Green Bay Packers

Which Packers Deserve to Go to the Pro Bowl

GREEN BAY, WI - NOVEMBER 16:  Cornerback Charles Woodson #21 of the Green Bay Packers is poised as he defends against the Chicago Bears during NFL action at Lambeau Field on November 16, 2008 in Green Bay, Wisconsin. The Packers defeated the Bears 37-3.  (Photo by Doug Pensinger/Getty Images)
Doug Pensinger/Getty Images
M. S.Correspondent IDecember 2, 2009

Last season the Packers struggled to a 6-10 season and as a result only sent three players to the Pro Bowl in Honolulu. 

All three came from the defensive backfield as Charles Woodson, Al Harris, and Nick Collins made the trip after posting the 12th ranked pass defense and combining for 14 interceptions and 41 passes defended.  Collins made his first trip while Harris filled in as an injury replacement for Woodson, who passed on his fifth career pro bowl due to a toe injury.

Outside the defensive backfield, it was a rough season for the 2008 Packers, but the Packers might need to buy a few extra tickets for the 2009 Pro Bowl in Miami this season. 

At 7-4, the Packers have a boatload of players who are putting up career numbers or close to it.  Because of this, they ought to be well represented on January 31st for the 39th AFC-NFC Pro Bowl.

Leading the way for the Packers is quarterback Aaron Rodgers.  In just his second year starting, Rodgers ranks third in the NFC in passer rating (104.9), first in yards (3,136), third in touchdown passes (22), and has thrown just five interceptions while begin sacked a league-high 44 times.

He also leads all quarterbacks in rushing yards and rushing touchdowns.  He didn't prove to be a winner in his first season and took some heat because of it, but he now has the Packers on the verge of the playoffs and has taken over the leadership role in Green Bay.

Drew Brees has put together another ridiculous season passing and has the Saints at 11-0 and has to be considered a shoo-in for the Pro Bowl, while Brett Favre will not need to get in on the fan vote like he did last season as he has had another rejuvenated season and is playing some of his best football. 

After those two, Kurt Warner and Eli Manning are the closest to Rodgers statistically and the lovable Tony Romo is sure to garner votes based on his fan base and celebrity status.

What makes Rodgers nearly a sure thing is the fact that the Pro Bowl will be played in between the NFC Championship Games and the Super Bowl, meaning Super Bowl participants from the AFC and NFC will not be eligible to play in the game.  If Rodgers isn't playing in the Big Game, it looks like Brees or Favre will.

Favre isn't the only one having a rejuvenated season, as Donald Driver is posting some of the best numbers of his storied Packers career. 

Eleven games in, Driver is 13th in receptions and third in yards to go along with five touchdowns and 38 first down catches.  Name recognition is huge for the wideouts and there are some darn good receivers in the NFC—meaning Larry Fitzgerald and Roddy White are sure to be in. 

Also, New York's Steve Smith and other youngsters Miles Austin and Sydney Rice are putting up great numbers.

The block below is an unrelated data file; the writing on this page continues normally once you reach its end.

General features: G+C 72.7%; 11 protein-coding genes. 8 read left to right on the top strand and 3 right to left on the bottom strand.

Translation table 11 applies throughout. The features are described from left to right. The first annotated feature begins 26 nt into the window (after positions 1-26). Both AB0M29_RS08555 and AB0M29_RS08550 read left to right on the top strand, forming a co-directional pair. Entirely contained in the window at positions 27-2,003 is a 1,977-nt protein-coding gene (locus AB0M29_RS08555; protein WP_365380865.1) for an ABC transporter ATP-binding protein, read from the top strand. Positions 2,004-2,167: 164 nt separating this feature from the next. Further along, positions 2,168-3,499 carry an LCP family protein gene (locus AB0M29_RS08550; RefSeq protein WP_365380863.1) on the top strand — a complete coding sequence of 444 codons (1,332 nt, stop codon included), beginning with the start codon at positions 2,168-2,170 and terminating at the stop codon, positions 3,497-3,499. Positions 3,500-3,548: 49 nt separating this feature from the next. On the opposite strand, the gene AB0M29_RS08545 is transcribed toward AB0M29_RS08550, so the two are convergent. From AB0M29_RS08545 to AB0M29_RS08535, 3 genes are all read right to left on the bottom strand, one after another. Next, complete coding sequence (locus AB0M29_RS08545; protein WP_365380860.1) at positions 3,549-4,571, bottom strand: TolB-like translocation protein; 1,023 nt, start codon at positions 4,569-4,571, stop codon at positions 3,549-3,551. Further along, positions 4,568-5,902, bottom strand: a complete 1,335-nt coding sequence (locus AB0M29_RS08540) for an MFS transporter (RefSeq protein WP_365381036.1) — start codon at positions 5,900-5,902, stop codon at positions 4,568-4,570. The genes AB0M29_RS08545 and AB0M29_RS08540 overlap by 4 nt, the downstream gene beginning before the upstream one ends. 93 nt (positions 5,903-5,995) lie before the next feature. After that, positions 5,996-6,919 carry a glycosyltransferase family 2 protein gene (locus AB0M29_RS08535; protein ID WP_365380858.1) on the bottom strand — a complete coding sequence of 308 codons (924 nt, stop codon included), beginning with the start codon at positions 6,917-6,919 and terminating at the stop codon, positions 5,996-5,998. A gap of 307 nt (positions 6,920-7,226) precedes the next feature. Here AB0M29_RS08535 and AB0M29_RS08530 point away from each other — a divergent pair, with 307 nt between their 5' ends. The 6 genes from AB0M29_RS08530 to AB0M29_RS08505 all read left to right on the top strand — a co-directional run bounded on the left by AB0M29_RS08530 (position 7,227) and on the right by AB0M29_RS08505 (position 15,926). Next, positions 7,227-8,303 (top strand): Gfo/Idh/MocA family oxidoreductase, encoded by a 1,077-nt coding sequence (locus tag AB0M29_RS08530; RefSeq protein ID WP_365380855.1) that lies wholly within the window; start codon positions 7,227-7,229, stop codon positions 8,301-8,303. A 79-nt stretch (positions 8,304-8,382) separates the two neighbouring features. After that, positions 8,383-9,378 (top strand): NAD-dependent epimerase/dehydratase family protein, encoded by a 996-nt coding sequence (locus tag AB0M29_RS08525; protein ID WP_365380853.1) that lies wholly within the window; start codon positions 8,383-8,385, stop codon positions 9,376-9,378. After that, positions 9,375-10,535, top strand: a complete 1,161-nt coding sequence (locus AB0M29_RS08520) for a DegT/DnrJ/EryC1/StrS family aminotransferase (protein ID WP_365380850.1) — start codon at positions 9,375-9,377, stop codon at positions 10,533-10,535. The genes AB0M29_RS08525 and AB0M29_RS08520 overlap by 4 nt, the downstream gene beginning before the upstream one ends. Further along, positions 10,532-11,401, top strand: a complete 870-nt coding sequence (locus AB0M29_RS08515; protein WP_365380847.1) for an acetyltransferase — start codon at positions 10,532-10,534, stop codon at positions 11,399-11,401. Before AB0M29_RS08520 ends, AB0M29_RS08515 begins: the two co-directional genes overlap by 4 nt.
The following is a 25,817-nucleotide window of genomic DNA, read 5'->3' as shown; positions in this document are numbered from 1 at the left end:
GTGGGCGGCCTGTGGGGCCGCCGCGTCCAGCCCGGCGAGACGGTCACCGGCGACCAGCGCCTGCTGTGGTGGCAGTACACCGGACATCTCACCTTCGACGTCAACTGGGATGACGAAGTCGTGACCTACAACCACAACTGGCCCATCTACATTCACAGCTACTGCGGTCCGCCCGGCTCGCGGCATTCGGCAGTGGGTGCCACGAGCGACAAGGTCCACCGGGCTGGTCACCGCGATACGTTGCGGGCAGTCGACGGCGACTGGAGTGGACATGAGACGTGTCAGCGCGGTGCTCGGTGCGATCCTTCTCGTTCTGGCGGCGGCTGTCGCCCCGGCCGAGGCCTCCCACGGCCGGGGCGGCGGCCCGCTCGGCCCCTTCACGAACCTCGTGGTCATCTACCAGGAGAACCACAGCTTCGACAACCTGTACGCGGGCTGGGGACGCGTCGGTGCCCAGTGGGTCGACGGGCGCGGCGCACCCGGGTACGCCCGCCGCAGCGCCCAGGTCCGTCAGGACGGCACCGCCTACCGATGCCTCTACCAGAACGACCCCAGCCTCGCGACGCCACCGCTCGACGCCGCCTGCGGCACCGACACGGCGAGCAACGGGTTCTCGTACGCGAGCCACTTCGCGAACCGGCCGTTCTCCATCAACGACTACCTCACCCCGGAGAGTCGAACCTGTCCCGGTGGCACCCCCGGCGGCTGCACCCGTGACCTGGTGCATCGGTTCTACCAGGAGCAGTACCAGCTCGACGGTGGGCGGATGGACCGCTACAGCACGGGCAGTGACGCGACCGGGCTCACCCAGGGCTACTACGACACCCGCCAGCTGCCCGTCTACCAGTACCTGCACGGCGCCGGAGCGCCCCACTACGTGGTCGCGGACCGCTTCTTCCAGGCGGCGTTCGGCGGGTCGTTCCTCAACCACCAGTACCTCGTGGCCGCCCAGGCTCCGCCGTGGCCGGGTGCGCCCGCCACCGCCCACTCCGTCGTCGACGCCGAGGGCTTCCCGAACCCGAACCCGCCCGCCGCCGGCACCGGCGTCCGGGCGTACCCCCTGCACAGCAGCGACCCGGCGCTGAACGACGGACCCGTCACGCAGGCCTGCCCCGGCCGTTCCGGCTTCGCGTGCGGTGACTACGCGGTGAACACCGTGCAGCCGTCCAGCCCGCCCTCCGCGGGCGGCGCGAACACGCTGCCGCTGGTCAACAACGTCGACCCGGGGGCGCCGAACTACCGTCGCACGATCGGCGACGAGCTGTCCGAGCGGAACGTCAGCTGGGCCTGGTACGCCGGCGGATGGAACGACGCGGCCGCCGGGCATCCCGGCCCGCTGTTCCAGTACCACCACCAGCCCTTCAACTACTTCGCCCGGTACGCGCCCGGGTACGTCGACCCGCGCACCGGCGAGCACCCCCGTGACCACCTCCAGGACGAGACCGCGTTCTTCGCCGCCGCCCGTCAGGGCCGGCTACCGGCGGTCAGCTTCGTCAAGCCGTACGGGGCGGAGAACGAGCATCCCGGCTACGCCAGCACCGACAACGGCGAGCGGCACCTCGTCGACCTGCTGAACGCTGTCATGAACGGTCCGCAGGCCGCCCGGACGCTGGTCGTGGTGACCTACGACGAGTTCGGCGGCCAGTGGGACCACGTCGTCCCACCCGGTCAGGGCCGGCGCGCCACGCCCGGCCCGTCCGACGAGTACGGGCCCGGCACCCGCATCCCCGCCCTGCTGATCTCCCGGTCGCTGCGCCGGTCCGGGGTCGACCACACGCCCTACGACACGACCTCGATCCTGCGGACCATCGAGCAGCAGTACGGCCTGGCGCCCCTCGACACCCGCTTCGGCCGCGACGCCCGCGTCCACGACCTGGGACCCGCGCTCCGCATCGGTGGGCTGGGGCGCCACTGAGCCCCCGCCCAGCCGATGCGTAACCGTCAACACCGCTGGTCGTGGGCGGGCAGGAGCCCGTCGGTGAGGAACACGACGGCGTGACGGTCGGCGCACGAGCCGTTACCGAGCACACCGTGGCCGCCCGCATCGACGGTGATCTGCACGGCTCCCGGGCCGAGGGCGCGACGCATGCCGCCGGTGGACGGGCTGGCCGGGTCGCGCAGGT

Four wide receivers will go to Miami so Driver is not a sure thing, but the Super Bowl rule could come into play with Rice or Fitzgerald, so a Pro Bowl trip could still be in the cards for Driver.

Two long shots for the Packers offense include running back Ryan Grant and right guard Josh Sitton, who are both quietly putting up very nice seasons.  Grant is fourth in yards but has only five touchdowns and Sitton has been a true bright spot on an otherwise awful offensive line, so neither are likely to be voted in.

Asante Samuel leads all cornerbacks in Pro Bowl voting, but it would be absolute highway robbery if Charles Woodson was not voted to his second consecutive Pro Bowl.  Two corners are voted in so Woodson will get the nod as the Defensive Player of the Year candidate and is having his best season as a pro.

Through the first 12 weeks, Woodson has 54 tackles, including seven for a loss, four forced fumbles, 11 passes defended, seven interceptions, two sacks, and two touchdowns.  Not bad for a guy in his 12th season as a pro going up against each team's best receiver week in and week out.  Those numbers are sure to go up as the season goes on, making Woodson a lock to visit Miami in January.

The 3-4 defense makes it difficult for defensive linemen to rack up stats but Cullen Jenkins deserves at least a look.  For the season, he has 25 tackles, 4.5 sacks, three forced fumbles, an interception and has been key in opening holes for linebackers.  Expected to have a huge year in the 4-3 defense, Jenkins has been just as disruptive under Dom Capers and is having a Pro Bowl-type year.

Minnesota's Jared Allen falls in the same category as Woodson and is a sure thing to get in—while Will Smith, Trent Cole, Julius Peppers, and Andre Carter are all having excellent seasons as well.

With Brian Dawkins leaving the conference, Nick Collins is in line to make his second consecutive Pro Bowl appearance.  He has played consistently well and has 36 tackles to go along with four interceptions. 

New Orleans' Darren Sharper is having a fantastic season and should get in, while Adrian Wilson will receive some votes as well. 

Collins' playing in the Pro Bowl last season should help his cause during the last three weeks of voting and Sharper could very well be playing in the Super Bowl, making him a no-go for the Pro Bowl.

Other long shots on the Packers' roster include wide receiver Greg Jennings—who has name recognition on his side—as well as Clay Matthews, and Nick Barnett. 

Then again, let's hope no Packers are eligible to play in the Pro Bowl as they prepare for Super Bowl XLIV the next week.

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